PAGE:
It’s no surprise I like bohemian neighborhoods. I must have been some kind of artist or hippie in the previous life as that’s where I feel the best. Wherever I go I try to find this kind of areas. Sometimes I end up in them unconsciously, like something is pushing me there. That was the story with Buenos Aires. Before arriving to Argentina I knew next to nothing about the city and I randomly picked a place where I stayed. As it turned out I booked myself the accommodation in the most perfect place! For few days I could be a part of San Telmo – the bohemian heart of Buenos Aires!
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San Telmo – the oldest part of Buenos Aires
Out of 49 barrios in Buenos Aires San Telmo is the oldest one. It was the first industrial area in the city, the one that was growing and flourishing. Already in 1850s the neighborhood had well needed facilities such as lighting, cobbled streets, the first city’s market or running water. San Telmo was a desired place to live in and it quickly become home to upper and middle class that built beautiful and elegant houses. Unfortunately, the year 1871 brought a tragic epidemic of yellow fever that took away lives of some 10.000 people… Those who survived left San Telmo.
Multicultural San Telmo, Buenos Aires
Shortly after a big wave of European immigrants came to Argentina and abandoned San Telmo became the home to numerous people from Italy, Great Britain or Russia. The beautiful houses lost their spark and were turned into the tenement buildings. Eventually the immigrants moved to other parts of the city and country yet the multicultural vibe stayed in San Telmo. It attracted various artists who made San Telmo their favourite spot to create and organize numerous cultural activities. As a result the neighbourhood got its distinctive bohemian atmosphere that attracts so many people and makes San Telmo the highlight of Buenos Aires.
Love at first sight
I arrived to the capital of Argentina on Monday morning and after quick checking in I was ready to discover San Telmo. I had a feeling I’m going to like it but I didn’t expect to fall in love with it right from the beginning! It was my kind of place so very much! Cobbled streets, crumbling houses with beautifully detailed facades, street art on every corner, charming cafes… Since the timing was pretty unfortunate the place was fairly empty and that freaked me out a little bit (these were my first moments in Buenos Aires, the city with kind of a doubtful safety reputation, and I didn’t know what to expect) but as it turned out even if there were hardly any people on the streets I had nothing to worry about.
With each step I was falling in love more and more with San Telmo. I put the map in my backpack and set off to discover the area randomly, without any route. This turned out to be the best idea as I let the place enchant me. I stopped next to every second building, admiring its beauty hidden behind the dust – it wasn’t hard to imagine how incredible the neighborhood must have been in its golden times. I stumbled across the old market hall and even if it was quiet at this time of the day I was impressed.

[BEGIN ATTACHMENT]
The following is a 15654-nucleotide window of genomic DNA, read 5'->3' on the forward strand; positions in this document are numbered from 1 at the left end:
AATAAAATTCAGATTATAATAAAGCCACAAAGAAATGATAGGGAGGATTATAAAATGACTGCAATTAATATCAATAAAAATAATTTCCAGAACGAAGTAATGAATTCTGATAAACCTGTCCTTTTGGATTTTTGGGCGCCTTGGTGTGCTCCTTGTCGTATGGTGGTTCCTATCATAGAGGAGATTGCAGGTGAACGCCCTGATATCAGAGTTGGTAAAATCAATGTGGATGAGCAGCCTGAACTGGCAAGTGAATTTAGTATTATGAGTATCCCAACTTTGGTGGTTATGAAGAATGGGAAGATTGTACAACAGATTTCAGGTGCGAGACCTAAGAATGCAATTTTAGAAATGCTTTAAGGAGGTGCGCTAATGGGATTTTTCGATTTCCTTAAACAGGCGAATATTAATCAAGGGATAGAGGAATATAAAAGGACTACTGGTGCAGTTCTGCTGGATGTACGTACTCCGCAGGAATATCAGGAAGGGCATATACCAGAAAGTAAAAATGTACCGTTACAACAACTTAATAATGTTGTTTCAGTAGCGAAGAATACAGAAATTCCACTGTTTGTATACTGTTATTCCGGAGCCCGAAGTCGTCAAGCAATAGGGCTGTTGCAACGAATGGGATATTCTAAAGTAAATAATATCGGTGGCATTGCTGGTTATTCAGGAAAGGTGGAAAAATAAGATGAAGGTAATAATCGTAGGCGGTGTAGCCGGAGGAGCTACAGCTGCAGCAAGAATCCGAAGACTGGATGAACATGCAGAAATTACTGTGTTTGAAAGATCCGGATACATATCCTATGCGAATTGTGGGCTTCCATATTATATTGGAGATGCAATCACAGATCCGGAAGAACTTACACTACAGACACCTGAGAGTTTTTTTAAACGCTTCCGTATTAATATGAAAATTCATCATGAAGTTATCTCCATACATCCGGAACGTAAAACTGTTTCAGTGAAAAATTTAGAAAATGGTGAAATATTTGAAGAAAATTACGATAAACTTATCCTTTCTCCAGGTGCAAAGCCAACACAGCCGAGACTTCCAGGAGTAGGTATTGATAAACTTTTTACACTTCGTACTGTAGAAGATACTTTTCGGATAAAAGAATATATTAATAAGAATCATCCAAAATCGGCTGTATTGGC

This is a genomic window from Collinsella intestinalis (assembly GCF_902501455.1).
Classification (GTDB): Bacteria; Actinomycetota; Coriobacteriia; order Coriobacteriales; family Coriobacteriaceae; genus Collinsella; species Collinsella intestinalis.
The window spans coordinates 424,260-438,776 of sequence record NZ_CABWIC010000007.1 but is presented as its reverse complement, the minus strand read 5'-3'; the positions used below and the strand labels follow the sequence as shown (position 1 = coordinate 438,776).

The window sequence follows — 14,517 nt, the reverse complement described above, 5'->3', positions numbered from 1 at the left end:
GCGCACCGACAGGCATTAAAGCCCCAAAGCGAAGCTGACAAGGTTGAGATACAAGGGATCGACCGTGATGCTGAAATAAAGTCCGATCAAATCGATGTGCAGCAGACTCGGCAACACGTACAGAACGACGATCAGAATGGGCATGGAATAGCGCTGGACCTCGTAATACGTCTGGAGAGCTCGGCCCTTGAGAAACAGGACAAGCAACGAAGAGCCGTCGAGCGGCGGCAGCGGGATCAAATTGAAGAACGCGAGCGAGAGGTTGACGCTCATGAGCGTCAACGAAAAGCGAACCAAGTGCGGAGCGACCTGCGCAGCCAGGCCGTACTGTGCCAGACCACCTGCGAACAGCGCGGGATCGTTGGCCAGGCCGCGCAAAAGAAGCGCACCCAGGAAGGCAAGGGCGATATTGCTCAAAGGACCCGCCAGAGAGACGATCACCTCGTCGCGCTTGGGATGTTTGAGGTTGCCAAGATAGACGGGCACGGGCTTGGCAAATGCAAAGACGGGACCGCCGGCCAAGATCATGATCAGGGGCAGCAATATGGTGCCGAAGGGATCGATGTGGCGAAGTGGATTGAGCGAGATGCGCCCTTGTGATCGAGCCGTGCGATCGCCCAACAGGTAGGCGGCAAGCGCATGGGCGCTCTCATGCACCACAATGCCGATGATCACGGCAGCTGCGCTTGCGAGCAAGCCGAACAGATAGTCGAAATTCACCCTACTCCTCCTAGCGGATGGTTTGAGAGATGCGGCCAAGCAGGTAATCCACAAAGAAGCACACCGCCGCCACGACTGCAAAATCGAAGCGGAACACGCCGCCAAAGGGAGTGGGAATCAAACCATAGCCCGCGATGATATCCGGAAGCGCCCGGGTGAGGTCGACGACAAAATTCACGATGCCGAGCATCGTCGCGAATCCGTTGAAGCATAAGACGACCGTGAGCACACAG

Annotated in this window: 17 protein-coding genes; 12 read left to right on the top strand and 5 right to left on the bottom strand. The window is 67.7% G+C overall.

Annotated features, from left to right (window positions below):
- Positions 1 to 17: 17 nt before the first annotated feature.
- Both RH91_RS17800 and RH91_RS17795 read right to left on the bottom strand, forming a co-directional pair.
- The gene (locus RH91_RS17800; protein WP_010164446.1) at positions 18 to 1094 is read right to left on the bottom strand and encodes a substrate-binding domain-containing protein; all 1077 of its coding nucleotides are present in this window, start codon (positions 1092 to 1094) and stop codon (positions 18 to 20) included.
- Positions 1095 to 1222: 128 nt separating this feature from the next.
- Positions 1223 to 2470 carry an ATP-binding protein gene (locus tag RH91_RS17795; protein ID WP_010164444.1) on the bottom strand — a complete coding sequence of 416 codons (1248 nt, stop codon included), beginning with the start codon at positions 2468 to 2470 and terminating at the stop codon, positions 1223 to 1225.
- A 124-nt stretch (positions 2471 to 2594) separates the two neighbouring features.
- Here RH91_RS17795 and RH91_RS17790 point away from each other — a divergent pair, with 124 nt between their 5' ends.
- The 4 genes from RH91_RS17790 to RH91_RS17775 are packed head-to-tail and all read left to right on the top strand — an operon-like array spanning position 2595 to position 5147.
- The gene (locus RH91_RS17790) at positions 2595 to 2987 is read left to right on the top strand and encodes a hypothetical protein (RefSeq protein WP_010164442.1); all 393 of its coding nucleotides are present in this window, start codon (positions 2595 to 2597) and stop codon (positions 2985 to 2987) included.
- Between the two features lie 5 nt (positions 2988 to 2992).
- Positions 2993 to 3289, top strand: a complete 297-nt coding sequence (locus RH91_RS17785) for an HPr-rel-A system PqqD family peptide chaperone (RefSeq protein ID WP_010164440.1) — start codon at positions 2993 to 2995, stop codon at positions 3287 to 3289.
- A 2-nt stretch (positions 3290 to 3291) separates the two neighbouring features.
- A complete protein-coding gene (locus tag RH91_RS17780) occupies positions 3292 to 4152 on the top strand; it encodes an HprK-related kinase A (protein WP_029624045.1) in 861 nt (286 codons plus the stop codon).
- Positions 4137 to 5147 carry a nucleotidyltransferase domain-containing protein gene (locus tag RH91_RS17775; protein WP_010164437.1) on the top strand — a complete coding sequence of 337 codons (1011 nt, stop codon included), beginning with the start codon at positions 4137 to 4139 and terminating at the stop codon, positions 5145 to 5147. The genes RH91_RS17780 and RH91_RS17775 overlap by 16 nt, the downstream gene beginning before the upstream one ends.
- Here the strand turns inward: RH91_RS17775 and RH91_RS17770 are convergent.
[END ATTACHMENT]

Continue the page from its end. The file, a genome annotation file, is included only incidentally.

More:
Piazza Dorrego – heart of San Telmo
Suddenly I ended up at Piazza Dorrego – the main square and a heart of the district. Over the weekends it serves as probably the best flea market in Buenos Aires. I really regret I couldn’t be there at that time and browse all the quirky things that are offered at the spot. But Piazza Dorrego was pretty amazing even without that event. The square is fairly small and lined up with trees, the majority of buildings around are occupied by antique stores or cozy cafes. When the weather is nice – and fortunately it was during my visit – the place is filled with tables so people can enjoy their coffee and meal outside. It would be perfect if not the Starbucks in one of the corner buildings that just doesn’t fit there!
San Telmo – home of tango in Buenos Aires
Since San Telmo is home of the tango culture in Buenos Aires, Piazza Dorrego serves as the main scene for random tango shows. I was lucky to witness one too and it was a pure beauty! All the moves, the gestures, the touches were simply thrilling, even if it probably was just the way to entertain customers from cafes. What looked like a tourist trap in La Boca here felt much more real and authentic.
Bohemian San Telmo
The further exploration of the district led me to some even more amazing places. The area is full of old colonial residences that were turned into art galleries or theaters. San Telmo was recognizes by numerous well known magazines, such as Rolling Stone or New York Times, as the hub of contemporary art. Wherever I moved I could spot at least one antique shop / tango bar / gallery in each street. Altogether with the cafes and cobbled streets they created an unique place that makes such a perfect getaway from the hustle and bustle of downtown Buenos Aires.
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At the end I returned to Piazza Dorrego and sat down in Cafe Dorrego, probably the most typical and characteristic of all the cafes in San Telmo. The middle aged waiter in the snow-white shirt brought my tea and as I was sipping it and staring through the window I could easily picture myself spending more time in the area and just enjoy the vibe… I would really love to return to Buenos Aires at some point and San Telmo is my main reason for that!
Do you like bohemian neighborhoods too? Which one is your favourite? Would you like to visit Buenos Aires?
If you think of visiting Argentina or just want to read more about the country take a look what else I wrote about it:
- La Boca – the biggest disappointment of Buenos Aires
- Buenos Aires street art
- Pictures of Argentina
- and more!
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